Three years after it was first proposed, preparations for an African 'wall of trees' to slow down the southwards spread of the Sahara desert are finally getting underway. The 'Great Green Wall' will involve several stretches of trees from Mauritania in the west to Djibouti in the east, to protect the semi-arid savannah region of the Sahel and its agricultural land from desertification.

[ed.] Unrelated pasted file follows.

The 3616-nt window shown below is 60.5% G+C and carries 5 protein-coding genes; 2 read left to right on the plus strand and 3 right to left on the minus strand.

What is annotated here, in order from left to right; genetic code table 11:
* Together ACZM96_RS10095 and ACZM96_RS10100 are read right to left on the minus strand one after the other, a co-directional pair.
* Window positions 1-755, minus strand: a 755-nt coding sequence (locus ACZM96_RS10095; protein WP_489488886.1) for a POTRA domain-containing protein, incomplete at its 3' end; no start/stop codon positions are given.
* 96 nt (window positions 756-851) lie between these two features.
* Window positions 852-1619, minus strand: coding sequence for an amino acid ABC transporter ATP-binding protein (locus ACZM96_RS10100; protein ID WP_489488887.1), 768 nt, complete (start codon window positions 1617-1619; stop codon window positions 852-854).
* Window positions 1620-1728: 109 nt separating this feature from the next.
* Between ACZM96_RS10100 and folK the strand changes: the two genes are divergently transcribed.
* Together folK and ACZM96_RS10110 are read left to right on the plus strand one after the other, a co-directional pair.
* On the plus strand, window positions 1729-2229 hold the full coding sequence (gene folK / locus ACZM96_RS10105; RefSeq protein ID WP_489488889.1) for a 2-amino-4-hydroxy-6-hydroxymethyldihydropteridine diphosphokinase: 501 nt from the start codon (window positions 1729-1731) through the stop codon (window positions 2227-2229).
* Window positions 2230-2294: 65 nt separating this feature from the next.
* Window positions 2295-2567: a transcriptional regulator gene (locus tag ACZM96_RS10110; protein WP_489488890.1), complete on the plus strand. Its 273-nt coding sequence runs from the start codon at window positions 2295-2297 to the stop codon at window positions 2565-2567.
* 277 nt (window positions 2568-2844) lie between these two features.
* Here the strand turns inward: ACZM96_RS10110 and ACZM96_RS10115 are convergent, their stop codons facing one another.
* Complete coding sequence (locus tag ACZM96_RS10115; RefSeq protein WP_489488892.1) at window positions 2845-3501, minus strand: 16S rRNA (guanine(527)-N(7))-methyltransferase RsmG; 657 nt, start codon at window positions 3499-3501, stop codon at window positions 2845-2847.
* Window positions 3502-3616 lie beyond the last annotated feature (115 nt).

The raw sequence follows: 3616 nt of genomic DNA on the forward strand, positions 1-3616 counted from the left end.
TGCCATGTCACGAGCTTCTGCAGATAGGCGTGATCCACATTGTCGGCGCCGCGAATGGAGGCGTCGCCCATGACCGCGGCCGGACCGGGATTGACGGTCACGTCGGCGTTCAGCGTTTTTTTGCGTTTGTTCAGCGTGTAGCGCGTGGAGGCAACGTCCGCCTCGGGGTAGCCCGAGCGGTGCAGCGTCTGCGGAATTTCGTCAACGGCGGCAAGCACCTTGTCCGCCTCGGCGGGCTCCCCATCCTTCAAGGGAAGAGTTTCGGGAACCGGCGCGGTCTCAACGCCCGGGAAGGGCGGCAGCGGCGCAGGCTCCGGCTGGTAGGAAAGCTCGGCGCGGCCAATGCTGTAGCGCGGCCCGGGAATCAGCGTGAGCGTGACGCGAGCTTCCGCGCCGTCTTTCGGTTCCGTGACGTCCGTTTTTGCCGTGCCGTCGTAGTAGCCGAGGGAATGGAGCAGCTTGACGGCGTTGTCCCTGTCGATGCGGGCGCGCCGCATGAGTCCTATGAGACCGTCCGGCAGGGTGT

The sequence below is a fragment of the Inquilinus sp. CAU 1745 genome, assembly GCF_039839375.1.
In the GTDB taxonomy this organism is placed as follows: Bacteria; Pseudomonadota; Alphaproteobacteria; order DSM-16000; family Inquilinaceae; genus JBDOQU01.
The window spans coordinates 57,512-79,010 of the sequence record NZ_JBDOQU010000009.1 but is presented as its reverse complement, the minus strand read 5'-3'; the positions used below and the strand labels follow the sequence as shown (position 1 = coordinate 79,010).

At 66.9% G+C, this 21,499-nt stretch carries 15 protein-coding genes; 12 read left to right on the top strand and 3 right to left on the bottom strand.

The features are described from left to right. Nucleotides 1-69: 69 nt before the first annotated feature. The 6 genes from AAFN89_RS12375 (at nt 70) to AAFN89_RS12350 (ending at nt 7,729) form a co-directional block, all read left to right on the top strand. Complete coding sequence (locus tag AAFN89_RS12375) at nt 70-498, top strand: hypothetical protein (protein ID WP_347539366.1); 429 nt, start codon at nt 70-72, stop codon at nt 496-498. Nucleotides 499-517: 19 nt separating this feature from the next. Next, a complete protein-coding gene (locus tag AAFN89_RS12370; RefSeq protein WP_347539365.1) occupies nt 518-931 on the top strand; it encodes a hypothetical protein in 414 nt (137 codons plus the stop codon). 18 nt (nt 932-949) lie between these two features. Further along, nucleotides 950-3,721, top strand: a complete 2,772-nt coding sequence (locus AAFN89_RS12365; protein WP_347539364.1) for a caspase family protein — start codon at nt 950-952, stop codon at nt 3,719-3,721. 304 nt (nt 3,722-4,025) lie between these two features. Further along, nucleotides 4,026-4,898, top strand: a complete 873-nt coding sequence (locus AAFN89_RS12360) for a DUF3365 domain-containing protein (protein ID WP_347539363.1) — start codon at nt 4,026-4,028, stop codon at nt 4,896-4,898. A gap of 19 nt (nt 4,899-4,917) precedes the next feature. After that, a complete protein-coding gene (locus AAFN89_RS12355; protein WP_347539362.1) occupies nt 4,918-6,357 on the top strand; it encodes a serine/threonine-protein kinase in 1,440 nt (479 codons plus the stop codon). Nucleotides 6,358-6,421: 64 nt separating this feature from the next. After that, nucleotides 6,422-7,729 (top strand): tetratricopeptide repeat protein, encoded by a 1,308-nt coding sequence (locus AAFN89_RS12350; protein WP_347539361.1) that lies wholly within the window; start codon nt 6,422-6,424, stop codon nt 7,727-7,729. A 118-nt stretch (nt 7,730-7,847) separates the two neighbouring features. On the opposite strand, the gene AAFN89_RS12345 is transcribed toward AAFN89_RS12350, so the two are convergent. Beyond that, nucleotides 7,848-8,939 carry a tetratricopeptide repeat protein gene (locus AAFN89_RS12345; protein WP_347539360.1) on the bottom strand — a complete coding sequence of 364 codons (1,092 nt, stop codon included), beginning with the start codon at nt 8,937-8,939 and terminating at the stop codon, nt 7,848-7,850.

A plan for the proposed US$3 million, two-year initial phase of the project involving a belt of trees 7,000 kilometres long and 15 kilometres wide, was formally adopted at the Community of Sahel Saharan States (Cen-Sad) summit on rural development and food security in Cotonou, Benin, last month (17-18 June).
North African nations have been promoting the idea of a Green Belt since 2005.
The project has been scaled down to reinforce and then expand on existing efforts, and will not be a continent-wide wall of trees, despite the name of the project.
The Green Wall will involve two planting projects on the east and west sides of Africa.